Volume 22, Number 02 | The Newspaper of Lower Manhattan | May 22 - 28, 2009
By Patrick Hedlund
Soho high-rise D.O.A.
The developer of a Soho office building has backed off its request for a zoning variance to construct a highrise at the corner of West Broadway and Grand St.
The original proposal sought to erect an 11-story building on the corner lot, which represented a 55 percent increase in bulk over what is permitted by the current zoning designation in the light-manufacturing district.
The project had faced opposition from Community Board 2 and the Soho Alliance community organization over its size and the fact that the plan included a ground-floor restaurant tenant. Representatives from the nearby Soho Grand Hotel also feared the building’s height would impede views from its rooms on higher floors.
“This would be the tallest building outside the Sixth Avenue or Broadway corridors and almost as tall as the Soho Grand, but without the setbacks, thus making it much bulkier,” read a note from the alliance. “A large proposed restaurant with liquor license in an area where new liquor-license applications have already been restricted by a 1995 agreement between the Soho Alliance and the S.L.A. [State Liquor Authority] also rallied opposition.”
But thanks to the recession, the deal appears dead on arrival. The site’s owner, John De Lorenzo and Bro. Iron, is currently engaged in litigation with the developer regarding failure to provide payments after initially agreeing to put down a half-million-dollar deposit. The developer, listed as West Broadway 330 L.L.C. on the Department of Buildings’ Web site, has filed a counterclaim charging that De Lorenzo violated the deal’s confidentially agreement after news of the agreement’s collapse became public.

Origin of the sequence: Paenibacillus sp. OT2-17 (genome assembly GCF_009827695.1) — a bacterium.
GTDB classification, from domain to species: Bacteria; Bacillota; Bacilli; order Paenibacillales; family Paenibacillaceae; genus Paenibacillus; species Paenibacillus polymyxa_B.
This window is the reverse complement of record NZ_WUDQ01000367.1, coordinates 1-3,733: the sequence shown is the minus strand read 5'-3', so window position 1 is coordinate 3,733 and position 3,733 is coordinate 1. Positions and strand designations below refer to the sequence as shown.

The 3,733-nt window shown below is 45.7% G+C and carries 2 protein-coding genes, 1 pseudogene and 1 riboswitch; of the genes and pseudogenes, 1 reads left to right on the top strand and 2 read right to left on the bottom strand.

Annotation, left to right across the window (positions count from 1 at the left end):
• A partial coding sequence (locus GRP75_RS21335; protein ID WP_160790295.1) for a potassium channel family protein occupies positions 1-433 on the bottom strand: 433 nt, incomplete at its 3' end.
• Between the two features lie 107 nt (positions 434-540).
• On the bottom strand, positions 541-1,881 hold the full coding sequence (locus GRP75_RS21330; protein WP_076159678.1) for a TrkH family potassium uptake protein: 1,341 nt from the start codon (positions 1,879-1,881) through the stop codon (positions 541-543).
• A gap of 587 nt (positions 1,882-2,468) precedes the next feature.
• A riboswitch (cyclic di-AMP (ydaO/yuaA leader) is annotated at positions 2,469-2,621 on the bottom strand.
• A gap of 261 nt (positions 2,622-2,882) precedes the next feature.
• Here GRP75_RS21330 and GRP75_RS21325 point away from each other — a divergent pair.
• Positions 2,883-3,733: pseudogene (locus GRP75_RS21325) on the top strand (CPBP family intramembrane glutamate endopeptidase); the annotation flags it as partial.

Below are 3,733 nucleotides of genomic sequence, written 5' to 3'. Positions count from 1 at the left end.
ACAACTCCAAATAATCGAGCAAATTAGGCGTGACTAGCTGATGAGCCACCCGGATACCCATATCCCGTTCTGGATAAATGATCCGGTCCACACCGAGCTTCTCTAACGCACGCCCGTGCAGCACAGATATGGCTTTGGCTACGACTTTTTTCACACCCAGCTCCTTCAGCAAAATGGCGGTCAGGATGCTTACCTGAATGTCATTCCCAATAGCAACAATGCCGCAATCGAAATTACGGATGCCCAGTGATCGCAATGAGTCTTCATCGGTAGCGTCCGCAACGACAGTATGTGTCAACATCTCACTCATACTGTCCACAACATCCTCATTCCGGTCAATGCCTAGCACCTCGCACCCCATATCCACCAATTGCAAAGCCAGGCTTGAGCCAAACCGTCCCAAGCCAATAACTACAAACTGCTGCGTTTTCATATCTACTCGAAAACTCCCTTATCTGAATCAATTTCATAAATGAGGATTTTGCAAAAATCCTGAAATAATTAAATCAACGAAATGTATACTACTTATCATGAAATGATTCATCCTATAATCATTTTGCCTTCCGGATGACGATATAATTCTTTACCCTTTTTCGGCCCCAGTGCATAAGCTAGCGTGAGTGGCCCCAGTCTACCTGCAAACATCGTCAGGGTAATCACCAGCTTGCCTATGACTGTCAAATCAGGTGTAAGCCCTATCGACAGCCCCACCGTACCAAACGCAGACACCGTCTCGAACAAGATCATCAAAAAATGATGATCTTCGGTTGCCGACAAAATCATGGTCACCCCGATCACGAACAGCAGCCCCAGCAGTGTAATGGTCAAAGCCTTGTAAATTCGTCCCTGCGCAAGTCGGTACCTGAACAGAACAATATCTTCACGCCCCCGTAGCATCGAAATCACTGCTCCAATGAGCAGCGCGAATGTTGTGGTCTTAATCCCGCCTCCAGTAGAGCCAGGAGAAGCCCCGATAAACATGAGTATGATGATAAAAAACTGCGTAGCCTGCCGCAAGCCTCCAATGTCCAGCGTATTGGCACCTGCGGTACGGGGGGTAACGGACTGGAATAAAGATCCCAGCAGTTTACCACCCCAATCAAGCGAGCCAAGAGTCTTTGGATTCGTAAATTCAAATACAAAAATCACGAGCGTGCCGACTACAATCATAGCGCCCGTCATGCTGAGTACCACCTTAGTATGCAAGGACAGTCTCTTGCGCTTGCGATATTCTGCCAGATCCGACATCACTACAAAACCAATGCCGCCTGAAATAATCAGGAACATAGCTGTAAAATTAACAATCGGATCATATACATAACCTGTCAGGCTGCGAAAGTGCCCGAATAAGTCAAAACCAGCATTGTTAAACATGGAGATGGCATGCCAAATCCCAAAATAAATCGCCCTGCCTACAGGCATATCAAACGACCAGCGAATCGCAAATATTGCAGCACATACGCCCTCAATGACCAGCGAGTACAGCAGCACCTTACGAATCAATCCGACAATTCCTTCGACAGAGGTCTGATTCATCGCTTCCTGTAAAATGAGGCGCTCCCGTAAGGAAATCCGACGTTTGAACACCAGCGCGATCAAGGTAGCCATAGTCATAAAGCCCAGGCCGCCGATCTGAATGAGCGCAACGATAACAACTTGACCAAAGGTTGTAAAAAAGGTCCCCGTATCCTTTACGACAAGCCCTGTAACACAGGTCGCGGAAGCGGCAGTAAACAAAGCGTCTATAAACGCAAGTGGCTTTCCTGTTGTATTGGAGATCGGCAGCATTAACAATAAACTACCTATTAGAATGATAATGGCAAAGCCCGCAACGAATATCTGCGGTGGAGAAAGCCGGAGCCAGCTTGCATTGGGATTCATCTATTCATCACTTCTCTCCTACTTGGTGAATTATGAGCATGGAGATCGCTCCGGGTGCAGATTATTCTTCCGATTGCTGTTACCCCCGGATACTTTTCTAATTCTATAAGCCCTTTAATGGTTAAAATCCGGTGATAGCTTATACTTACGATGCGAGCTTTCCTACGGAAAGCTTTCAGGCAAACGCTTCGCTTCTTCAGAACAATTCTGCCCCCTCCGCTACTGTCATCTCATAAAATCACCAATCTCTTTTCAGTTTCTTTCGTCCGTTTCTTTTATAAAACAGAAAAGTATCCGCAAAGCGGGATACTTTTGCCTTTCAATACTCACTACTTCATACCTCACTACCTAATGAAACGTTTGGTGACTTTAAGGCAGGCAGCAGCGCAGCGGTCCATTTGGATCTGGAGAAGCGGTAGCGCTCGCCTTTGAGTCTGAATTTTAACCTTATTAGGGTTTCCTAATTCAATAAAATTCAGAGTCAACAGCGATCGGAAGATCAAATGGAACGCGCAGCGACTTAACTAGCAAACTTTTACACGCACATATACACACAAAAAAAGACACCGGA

“They certainly were exchanging harsh words, at a minimum,” said Shelly Friedman, a lawyer with the firm Friedman and Gotbaum, L.L.P., who is representing the Soho Grand. “These [Board of Standards and Appeals] applications aren’t cheap,” he added, hinting that the deal could have collapsed completely. “Now, they’d have to start over.”
Burial Ground town hall
The National Park Service will hold three town hall meetings next month to kick off the yearlong planning process for the future of Lower Manhattan’s African Burial Ground National Monument.
The meetings encourage members of the public to share ideas and expectations for the five-block monument, located on Duane St., which is the final resting place for an estimated 20,000 free and enslaved Africans. A General Management Plan is being drafted to recommend how the sacred site can educate and inspire visitors during the next 20 years. The African Burial Ground was discovered in 1991 during construction of the federal building at the edge of the memorial.
The meetings will be held on June 9 and 10 in Brooklyn and Harlem, with the final town hall scheduled for June 11 from noon to 2 p.m., at the federal building at 290 Broadway, 30th floor.